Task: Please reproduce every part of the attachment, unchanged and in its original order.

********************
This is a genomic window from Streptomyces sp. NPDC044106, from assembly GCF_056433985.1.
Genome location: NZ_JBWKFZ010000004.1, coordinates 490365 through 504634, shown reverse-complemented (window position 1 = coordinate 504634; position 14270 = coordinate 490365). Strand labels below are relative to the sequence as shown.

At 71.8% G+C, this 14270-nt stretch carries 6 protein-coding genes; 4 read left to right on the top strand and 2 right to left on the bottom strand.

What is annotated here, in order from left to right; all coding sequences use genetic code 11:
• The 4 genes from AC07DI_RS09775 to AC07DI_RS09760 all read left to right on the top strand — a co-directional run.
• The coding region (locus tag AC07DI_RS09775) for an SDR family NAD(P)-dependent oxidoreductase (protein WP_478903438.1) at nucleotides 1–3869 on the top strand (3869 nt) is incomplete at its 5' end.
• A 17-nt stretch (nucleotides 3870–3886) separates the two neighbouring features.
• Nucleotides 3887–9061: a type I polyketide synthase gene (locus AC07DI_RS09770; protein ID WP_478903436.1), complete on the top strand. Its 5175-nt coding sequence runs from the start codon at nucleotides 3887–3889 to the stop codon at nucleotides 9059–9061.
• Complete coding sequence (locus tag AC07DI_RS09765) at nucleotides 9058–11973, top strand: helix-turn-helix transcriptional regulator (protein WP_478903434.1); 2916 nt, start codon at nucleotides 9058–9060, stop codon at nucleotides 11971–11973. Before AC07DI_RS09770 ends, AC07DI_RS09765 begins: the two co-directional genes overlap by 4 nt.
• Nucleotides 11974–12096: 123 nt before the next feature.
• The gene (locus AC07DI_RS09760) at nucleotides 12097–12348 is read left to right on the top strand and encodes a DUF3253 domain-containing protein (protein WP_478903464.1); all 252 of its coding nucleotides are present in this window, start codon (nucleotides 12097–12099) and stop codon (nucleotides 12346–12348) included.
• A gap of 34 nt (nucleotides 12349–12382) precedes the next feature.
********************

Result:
This is a genomic window from Streptomyces sp. NPDC044106, from assembly GCF_056433985.1.
Genome location: NZ_JBWKFZ010000004.1, coordinates 490365 through 504634, shown reverse-complemented (window position 1 = coordinate 504634; position 14270 = coordinate 490365). Strand labels below are relative to the sequence as shown.

At 71.8% G+C, this 14270-nt stretch carries 6 protein-coding genes; 4 read left to right on the top strand and 2 right to left on the bottom strand.

What is annotated here, in order from left to right; all coding sequences use genetic code 11:
• The 4 genes from AC07DI_RS09775 to AC07DI_RS09760 all read left to right on the top strand — a co-directional run.
• The coding region (locus tag AC07DI_RS09775) for an SDR family NAD(P)-dependent oxidoreductase (protein WP_478903438.1) at nucleotides 1–3869 on the top strand (3869 nt) is incomplete at its 5' end.
• A 17-nt stretch (nucleotides 3870–3886) separates the two neighbouring features.
• Nucleotides 3887–9061: a type I polyketide synthase gene (locus AC07DI_RS09770; protein ID WP_478903436.1), complete on the top strand. Its 5175-nt coding sequence runs from the start codon at nucleotides 3887–3889 to the stop codon at nucleotides 9059–9061.
• Complete coding sequence (locus tag AC07DI_RS09765) at nucleotides 9058–11973, top strand: helix-turn-helix transcriptional regulator (protein WP_478903434.1); 2916 nt, start codon at nucleotides 9058–9060, stop codon at nucleotides 11971–11973. Before AC07DI_RS09770 ends, AC07DI_RS09765 begins: the two co-directional genes overlap by 4 nt.
• Nucleotides 11974–12096: 123 nt before the next feature.
• The gene (locus AC07DI_RS09760) at nucleotides 12097–12348 is read left to right on the top strand and encodes a DUF3253 domain-containing protein (protein WP_478903464.1); all 252 of its coding nucleotides are present in this window, start codon (nucleotides 12097–12099) and stop codon (nucleotides 12346–12348) included.
• A gap of 34 nt (nucleotides 12349–12382) precedes the next feature.